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A Breakup Letter to Traditional Material Requirements Planning (MRP)

Dear MRP,

I’ve done everything I can to make this relationship work. We’ve been together for decades and it always seems that I am making excuses for you.  But whether I use your output or revise it myself, I always get the blame for your failed plans.

Looking back, I don’t know what took me so long to realize that I have outgrown you. You never had an adaptable planning process – you only work if there is no variability. And for every problem that arises, every new wrinkle in the supply chain, you have only one tired old solution – Safety Stock. And that solution is likely to create additional problems.

Your insistence on precision, Material Requirements Planning, no matter the complexity or the expected timeframe is really the basic flaw that has finally pushed me beyond my limits. There are just too many disruptions for long-term precision to work.

Every day, things change with you.  It’s always a new plan.  Everything gets rearranged.  Plans that were fine yesterday now need revision. Items we had too much of, now we have too little.  And vice versa.  No plans ever stay the same and every change creates an emergency for me to deal with.

Too often, we seem to be so close to making it work. And every so often, everything lines up perfectly.  But even then, it’s not intentional.  It’s accidental.  And that’s just not sustainable or repeatable.  And as hard as we try, the solution remains out of reach.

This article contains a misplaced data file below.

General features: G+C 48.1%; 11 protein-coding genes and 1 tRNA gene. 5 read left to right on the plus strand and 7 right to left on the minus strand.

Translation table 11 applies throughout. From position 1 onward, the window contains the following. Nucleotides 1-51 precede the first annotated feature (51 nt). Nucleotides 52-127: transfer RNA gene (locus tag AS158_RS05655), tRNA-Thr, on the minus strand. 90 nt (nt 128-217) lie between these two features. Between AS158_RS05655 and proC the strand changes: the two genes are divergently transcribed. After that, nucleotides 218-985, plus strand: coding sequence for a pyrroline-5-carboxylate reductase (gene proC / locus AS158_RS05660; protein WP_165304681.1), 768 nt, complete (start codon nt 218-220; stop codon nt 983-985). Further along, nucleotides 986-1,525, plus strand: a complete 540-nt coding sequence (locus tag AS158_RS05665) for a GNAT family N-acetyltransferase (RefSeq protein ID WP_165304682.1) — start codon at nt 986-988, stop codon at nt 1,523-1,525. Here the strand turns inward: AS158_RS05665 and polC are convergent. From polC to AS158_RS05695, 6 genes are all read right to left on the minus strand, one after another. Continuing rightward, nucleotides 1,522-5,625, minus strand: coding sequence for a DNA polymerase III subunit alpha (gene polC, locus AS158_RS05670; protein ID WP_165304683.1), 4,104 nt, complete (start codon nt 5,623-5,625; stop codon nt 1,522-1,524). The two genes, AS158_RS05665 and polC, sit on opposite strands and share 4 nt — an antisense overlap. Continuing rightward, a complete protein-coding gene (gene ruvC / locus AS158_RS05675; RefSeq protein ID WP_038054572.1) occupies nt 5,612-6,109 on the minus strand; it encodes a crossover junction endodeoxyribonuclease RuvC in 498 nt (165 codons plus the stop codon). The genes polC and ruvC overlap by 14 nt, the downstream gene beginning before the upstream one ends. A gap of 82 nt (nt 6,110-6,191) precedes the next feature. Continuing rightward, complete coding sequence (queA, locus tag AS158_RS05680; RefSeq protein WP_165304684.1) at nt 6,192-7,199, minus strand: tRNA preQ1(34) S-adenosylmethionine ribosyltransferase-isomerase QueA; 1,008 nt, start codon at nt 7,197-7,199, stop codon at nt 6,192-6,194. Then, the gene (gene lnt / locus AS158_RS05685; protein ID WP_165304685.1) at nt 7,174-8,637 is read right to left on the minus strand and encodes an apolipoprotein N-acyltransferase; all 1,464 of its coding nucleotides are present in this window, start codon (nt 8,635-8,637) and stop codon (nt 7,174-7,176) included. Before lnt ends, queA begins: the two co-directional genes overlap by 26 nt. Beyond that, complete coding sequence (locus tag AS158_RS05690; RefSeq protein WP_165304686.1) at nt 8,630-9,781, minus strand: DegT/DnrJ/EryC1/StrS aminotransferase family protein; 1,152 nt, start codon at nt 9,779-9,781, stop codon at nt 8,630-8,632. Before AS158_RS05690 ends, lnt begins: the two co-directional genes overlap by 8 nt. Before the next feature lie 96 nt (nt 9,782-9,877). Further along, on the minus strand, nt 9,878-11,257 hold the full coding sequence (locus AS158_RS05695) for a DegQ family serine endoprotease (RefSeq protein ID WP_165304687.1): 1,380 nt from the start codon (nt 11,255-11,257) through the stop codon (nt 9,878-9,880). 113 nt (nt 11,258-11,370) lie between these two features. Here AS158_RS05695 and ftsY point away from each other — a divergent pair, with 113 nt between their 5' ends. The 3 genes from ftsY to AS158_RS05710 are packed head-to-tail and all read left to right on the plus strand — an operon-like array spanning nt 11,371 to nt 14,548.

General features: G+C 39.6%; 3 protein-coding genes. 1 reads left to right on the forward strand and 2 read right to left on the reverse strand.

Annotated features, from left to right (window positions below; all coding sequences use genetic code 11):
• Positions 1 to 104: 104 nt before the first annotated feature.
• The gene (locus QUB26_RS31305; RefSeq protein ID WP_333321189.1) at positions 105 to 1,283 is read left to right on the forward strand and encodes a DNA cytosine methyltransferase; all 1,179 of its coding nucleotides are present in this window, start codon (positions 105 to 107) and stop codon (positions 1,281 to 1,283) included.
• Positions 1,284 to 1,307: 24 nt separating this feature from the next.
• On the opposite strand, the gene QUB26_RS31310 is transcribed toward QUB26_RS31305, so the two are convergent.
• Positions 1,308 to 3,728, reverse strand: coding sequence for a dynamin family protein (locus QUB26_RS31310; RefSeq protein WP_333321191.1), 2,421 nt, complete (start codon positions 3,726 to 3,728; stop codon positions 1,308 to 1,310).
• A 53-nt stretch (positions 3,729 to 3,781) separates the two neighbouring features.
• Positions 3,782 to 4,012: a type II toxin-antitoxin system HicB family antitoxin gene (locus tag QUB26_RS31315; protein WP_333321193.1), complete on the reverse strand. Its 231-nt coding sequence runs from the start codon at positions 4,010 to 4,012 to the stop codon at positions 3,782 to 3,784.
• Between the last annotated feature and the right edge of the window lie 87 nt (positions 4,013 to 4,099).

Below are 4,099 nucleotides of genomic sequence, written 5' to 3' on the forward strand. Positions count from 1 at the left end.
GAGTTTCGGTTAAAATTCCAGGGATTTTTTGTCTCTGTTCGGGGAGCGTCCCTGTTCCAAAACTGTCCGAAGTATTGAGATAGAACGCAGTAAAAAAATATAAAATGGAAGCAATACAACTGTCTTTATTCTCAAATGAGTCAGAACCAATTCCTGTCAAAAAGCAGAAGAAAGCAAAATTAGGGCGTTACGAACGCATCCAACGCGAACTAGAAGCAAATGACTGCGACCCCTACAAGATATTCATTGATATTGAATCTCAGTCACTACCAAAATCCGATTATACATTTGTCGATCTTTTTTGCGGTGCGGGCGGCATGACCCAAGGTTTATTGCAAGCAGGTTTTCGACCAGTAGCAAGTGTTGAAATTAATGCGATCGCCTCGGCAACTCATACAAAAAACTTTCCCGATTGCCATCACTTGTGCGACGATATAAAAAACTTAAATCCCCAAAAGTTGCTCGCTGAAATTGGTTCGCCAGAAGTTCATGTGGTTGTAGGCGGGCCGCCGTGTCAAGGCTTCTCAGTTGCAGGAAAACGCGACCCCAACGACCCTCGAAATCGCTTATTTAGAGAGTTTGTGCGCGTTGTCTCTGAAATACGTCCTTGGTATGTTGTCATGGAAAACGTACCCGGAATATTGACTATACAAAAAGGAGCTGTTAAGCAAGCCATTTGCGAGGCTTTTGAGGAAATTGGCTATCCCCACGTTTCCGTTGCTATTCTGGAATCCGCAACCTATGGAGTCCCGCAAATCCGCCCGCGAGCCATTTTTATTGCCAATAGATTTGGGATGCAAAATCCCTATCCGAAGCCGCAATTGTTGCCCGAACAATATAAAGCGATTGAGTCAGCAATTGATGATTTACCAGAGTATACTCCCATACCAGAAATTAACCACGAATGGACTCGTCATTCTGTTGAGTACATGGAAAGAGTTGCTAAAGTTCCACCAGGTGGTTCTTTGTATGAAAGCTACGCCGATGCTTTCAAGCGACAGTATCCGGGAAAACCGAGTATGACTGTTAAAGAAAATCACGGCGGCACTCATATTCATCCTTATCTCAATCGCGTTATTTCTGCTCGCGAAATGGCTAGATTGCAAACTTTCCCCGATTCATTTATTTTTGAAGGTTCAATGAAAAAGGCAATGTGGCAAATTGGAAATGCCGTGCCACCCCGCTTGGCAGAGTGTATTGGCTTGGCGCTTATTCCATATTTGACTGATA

It’s not that we share different goals. We are both trying to have enough inventory to fulfill customer demand without over-extending our working capital.  But the way you go about it; well, it just never achieves the goal.  I’ve finally accepted that by staying with you, we are traveling in the wrong direction.

I’m through guessing.  With you, I must guess when inventory will run out.  I must guess when I’ll need to order and when I’ll need to receive that order.  I must guess how much to order.  For all your precision, the visibility you bring comes too late. By the time you are able to tell me how much to order, it’s too late, and I must expedite all orders.

MRP, I don’t hate you.  We’ve travelled this long road together and I appreciate your strengths and what you brought to the table.  But for my own sanity, I need to move on.  I need to find a peaceful way to work that actually accomplishes our goals.  And I’m not abandoning you. You’ll still be nearby and a part of my life. But you will no longer be leading my attempts to successfully managing my supply chain and my inventory.  We’ll both take direction from my new partner.

After years of fighting with your stubbornness, I’ve found a way to balance my inventory between too little and too much.  It gives me great comfort to finally understand potential shortages early enough to correct the problem before it blows up in my face.

I’m leaving you for Demand Driven MRP. So please stop calling me with your “planned” orders and recommendations.  We’ll still be able to see each other from time to time, between the strategic inventory positions.

It’s not me, it’s you!

Your Supply Chain Manager

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